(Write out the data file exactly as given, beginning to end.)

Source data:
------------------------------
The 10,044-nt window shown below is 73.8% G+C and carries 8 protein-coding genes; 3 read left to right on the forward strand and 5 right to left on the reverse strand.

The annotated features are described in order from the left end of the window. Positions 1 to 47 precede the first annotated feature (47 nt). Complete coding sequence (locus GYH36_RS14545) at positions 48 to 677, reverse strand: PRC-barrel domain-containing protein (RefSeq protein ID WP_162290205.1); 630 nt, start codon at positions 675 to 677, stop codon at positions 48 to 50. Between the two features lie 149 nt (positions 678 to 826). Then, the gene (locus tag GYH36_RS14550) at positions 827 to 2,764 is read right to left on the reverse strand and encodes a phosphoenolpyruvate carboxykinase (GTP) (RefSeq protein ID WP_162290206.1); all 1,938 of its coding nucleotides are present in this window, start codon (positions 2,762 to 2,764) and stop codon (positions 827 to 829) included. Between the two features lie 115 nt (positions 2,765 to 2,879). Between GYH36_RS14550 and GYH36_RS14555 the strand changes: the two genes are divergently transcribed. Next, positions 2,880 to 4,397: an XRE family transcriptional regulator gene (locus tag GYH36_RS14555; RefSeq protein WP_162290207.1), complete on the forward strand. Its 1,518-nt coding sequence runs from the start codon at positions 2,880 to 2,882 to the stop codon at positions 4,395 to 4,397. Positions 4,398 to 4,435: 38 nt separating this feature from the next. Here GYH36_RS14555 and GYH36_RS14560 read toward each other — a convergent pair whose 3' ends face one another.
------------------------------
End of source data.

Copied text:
The 10,044-nt window shown below is 73.8% G+C and carries 8 protein-coding genes; 3 read left to right on the forward strand and 5 right to left on the reverse strand.

The annotated features are described in order from the left end of the window. Positions 1 to 47 precede the first annotated feature (47 nt). Complete coding sequence (locus GYH36_RS14545) at positions 48 to 677, reverse strand: PRC-barrel domain-containing protein (RefSeq protein ID WP_162290205.1); 630 nt, start codon at positions 675 to 677, stop codon at positions 48 to 50. Between the two features lie 149 nt (positions 678 to 826). Then, the gene (locus tag GYH36_RS14550) at positions 827 to 2,764 is read right to left on the reverse strand and encodes a phosphoenolpyruvate carboxykinase (GTP) (RefSeq protein ID WP_162290206.1); all 1,938 of its coding nucleotides are present in this window, start codon (positions 2,762 to 2,764) and stop codon (positions 827 to 829) included. Between the two features lie 115 nt (positions 2,765 to 2,879). Between GYH36_RS14550 and GYH36_RS14555 the strand changes: the two genes are divergently transcribed. Next, positions 2,880 to 4,397: an XRE family transcriptional regulator gene (locus tag GYH36_RS14555; RefSeq protein WP_162290207.1), complete on the forward strand. Its 1,518-nt coding sequence runs from the start codon at positions 2,880 to 2,882 to the stop codon at positions 4,395 to 4,397. Positions 4,398 to 4,435: 38 nt separating this feature from the next. Here GYH36_RS14555 and GYH36_RS14560 read toward each other — a convergent pair whose 3' ends face one another.